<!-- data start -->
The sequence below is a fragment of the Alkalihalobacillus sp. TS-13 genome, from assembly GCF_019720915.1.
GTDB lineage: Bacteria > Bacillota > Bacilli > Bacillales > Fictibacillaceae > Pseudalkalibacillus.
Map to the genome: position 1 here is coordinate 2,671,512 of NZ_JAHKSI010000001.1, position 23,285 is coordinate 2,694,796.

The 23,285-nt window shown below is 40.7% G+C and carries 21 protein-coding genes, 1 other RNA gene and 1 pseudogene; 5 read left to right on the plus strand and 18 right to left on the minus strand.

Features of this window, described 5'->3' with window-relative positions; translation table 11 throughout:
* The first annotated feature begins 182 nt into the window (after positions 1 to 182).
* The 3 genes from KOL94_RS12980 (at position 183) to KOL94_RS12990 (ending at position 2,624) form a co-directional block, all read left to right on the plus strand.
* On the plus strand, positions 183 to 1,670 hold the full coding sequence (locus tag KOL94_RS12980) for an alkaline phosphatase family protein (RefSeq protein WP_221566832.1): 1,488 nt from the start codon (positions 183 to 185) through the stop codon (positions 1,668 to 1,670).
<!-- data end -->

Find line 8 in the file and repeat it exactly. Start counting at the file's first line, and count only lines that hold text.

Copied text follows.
* On the plus strand, positions 183 to 1,670 hold the full coding sequence (locus tag KOL94_RS12980) for an alkaline phosphatase family protein (RefSeq protein WP_221566832.1): 1,488 nt from the start codon (positions 183 to 185) through the stop codon (positions 1,668 to 1,670).